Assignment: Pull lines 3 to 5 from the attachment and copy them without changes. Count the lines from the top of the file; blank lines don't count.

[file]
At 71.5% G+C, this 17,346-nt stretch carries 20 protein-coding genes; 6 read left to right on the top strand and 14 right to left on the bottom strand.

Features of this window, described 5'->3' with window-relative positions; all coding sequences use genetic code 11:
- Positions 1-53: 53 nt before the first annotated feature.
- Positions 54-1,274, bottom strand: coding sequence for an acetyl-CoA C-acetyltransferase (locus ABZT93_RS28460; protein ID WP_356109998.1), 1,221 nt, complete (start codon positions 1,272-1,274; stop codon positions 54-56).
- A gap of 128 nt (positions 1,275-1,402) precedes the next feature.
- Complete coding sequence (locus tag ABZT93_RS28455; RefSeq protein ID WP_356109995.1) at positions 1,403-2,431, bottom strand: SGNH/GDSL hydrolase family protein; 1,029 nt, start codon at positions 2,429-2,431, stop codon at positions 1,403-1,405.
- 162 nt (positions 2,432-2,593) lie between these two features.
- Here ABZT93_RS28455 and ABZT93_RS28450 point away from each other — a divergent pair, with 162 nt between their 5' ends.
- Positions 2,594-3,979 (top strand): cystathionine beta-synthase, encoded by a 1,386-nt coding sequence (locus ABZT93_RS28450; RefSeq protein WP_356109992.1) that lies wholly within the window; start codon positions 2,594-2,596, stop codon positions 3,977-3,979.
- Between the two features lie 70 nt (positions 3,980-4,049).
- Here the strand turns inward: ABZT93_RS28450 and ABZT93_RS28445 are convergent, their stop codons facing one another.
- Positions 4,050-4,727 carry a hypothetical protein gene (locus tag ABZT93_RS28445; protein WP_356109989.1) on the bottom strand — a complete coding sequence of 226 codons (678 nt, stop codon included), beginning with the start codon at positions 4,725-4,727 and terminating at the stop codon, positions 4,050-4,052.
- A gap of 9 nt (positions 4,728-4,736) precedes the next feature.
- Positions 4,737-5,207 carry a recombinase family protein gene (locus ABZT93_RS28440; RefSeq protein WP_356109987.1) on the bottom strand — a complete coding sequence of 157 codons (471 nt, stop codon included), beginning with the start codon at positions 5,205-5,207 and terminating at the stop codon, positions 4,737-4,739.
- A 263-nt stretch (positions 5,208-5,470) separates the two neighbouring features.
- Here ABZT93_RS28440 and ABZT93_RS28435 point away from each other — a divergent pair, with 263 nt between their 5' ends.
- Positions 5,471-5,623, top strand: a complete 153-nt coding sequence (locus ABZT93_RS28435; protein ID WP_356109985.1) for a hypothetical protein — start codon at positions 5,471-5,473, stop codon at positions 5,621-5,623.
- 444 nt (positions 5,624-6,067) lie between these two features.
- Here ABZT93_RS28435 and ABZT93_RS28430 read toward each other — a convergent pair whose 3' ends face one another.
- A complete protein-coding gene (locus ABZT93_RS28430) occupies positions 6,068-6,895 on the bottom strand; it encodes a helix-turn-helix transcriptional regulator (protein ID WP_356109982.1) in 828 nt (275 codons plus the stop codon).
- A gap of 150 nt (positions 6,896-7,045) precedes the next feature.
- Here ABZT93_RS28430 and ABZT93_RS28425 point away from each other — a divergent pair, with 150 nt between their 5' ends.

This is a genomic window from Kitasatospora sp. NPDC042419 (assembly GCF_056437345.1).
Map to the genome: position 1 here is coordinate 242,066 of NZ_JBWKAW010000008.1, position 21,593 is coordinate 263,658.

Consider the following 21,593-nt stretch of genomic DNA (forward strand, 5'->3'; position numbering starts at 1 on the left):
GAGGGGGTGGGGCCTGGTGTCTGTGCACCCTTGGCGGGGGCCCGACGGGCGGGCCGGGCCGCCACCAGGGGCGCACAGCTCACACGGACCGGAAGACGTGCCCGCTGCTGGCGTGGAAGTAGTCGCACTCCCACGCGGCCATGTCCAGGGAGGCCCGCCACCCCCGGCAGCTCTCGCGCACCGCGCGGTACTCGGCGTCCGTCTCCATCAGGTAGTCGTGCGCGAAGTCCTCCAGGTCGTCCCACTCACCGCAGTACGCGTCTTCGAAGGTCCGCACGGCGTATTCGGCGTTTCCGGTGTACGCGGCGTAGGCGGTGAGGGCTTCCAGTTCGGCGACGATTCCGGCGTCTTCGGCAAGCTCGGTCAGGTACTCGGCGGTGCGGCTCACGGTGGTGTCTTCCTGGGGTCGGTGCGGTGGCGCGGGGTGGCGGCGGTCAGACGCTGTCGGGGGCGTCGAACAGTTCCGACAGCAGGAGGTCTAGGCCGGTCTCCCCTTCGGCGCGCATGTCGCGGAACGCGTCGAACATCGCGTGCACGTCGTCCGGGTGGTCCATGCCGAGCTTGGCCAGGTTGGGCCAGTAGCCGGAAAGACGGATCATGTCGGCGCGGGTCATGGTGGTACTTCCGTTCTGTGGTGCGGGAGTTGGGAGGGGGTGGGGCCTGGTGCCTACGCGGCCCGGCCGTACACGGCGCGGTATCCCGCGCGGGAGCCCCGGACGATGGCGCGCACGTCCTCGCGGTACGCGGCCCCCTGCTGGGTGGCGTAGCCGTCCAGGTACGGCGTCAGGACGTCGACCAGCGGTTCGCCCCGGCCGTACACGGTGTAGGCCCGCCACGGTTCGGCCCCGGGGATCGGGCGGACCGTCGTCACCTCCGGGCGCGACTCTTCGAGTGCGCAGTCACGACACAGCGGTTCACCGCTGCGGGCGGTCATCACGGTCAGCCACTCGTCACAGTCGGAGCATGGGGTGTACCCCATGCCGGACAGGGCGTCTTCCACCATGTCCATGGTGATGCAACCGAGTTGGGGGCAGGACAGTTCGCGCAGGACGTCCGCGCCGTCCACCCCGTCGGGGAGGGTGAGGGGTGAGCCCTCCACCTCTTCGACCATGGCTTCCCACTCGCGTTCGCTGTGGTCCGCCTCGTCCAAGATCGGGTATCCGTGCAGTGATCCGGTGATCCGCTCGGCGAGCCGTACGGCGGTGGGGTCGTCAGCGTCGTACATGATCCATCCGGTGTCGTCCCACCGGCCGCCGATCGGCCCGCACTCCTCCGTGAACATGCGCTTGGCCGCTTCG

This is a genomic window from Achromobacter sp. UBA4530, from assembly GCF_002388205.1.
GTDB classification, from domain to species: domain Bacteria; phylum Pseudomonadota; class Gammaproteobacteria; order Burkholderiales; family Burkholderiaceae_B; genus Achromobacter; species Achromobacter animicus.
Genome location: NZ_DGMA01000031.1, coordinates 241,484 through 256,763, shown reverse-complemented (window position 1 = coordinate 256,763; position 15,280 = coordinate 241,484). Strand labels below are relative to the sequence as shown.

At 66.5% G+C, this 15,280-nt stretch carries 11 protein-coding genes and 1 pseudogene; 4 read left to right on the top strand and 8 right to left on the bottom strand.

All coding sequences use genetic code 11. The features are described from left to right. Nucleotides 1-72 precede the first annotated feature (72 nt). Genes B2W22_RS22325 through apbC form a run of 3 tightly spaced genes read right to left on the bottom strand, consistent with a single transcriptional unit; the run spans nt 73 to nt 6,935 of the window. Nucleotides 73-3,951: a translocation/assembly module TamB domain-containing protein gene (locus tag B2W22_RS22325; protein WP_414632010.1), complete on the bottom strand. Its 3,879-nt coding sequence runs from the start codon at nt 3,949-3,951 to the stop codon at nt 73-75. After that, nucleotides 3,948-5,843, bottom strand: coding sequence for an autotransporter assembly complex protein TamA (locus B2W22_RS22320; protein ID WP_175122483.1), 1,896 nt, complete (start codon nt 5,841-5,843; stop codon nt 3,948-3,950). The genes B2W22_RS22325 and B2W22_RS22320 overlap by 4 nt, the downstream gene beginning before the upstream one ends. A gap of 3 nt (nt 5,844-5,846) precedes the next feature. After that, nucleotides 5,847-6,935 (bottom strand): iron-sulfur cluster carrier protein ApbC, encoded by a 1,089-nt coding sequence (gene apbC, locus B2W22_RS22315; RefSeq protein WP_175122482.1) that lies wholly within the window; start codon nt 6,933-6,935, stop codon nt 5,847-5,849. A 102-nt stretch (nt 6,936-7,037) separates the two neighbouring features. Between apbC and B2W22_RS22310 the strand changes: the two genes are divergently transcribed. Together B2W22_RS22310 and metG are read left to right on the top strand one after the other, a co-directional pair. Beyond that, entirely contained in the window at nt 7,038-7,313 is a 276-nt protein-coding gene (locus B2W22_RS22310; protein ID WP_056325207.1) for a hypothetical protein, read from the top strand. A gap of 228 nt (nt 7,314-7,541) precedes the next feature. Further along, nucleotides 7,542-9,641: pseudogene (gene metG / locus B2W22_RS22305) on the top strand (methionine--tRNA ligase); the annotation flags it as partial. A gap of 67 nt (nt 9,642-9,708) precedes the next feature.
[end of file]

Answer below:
- Positions 1-53: 53 nt before the first annotated feature.
- Positions 54-1,274, bottom strand: coding sequence for an acetyl-CoA C-acetyltransferase (locus ABZT93_RS28460; protein ID WP_356109998.1), 1,221 nt, complete (start codon positions 1,272-1,274; stop codon positions 54-56).
- A gap of 128 nt (positions 1,275-1,402) precedes the next feature.